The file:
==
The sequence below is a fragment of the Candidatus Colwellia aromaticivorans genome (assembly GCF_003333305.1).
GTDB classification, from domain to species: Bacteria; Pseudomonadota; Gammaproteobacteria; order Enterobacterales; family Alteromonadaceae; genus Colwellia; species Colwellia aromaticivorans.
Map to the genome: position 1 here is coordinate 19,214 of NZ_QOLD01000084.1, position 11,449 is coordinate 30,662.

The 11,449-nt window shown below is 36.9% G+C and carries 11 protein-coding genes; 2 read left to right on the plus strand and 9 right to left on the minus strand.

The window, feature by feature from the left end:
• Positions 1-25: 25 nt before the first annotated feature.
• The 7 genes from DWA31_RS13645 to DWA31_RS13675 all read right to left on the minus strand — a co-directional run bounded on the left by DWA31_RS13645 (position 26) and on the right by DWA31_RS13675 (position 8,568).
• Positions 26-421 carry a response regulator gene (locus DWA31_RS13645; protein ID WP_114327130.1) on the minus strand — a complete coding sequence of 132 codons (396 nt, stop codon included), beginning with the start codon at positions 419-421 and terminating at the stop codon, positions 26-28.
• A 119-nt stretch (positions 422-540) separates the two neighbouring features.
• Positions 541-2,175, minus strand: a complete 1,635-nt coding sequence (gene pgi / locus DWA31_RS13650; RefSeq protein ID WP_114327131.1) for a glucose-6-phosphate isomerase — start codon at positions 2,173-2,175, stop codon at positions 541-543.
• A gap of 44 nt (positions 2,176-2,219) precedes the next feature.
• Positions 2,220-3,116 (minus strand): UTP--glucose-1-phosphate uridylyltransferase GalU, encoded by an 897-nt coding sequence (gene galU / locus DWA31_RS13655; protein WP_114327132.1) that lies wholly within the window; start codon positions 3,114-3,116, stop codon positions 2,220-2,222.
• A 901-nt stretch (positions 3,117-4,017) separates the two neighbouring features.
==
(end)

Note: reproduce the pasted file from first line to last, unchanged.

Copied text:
The sequence below is a fragment of the Candidatus Colwellia aromaticivorans genome (assembly GCF_003333305.1).
GTDB classification, from domain to species: Bacteria; Pseudomonadota; Gammaproteobacteria; order Enterobacterales; family Alteromonadaceae; genus Colwellia; species Colwellia aromaticivorans.
Map to the genome: position 1 here is coordinate 19,214 of NZ_QOLD01000084.1, position 11,449 is coordinate 30,662.

The 11,449-nt window shown below is 36.9% G+C and carries 11 protein-coding genes; 2 read left to right on the plus strand and 9 right to left on the minus strand.

The window, feature by feature from the left end:
• Positions 1-25: 25 nt before the first annotated feature.
• The 7 genes from DWA31_RS13645 to DWA31_RS13675 all read right to left on the minus strand — a co-directional run bounded on the left by DWA31_RS13645 (position 26) and on the right by DWA31_RS13675 (position 8,568).
• Positions 26-421 carry a response regulator gene (locus DWA31_RS13645; protein ID WP_114327130.1) on the minus strand — a complete coding sequence of 132 codons (396 nt, stop codon included), beginning with the start codon at positions 419-421 and terminating at the stop codon, positions 26-28.
• A 119-nt stretch (positions 422-540) separates the two neighbouring features.
• Positions 541-2,175, minus strand: a complete 1,635-nt coding sequence (gene pgi / locus DWA31_RS13650; RefSeq protein ID WP_114327131.1) for a glucose-6-phosphate isomerase — start codon at positions 2,173-2,175, stop codon at positions 541-543.
• A gap of 44 nt (positions 2,176-2,219) precedes the next feature.
• Positions 2,220-3,116 (minus strand): UTP--glucose-1-phosphate uridylyltransferase GalU, encoded by an 897-nt coding sequence (gene galU / locus DWA31_RS13655; protein WP_114327132.1) that lies wholly within the window; start codon positions 3,114-3,116, stop codon positions 2,220-2,222.
• A 901-nt stretch (positions 3,117-4,017) separates the two neighbouring features.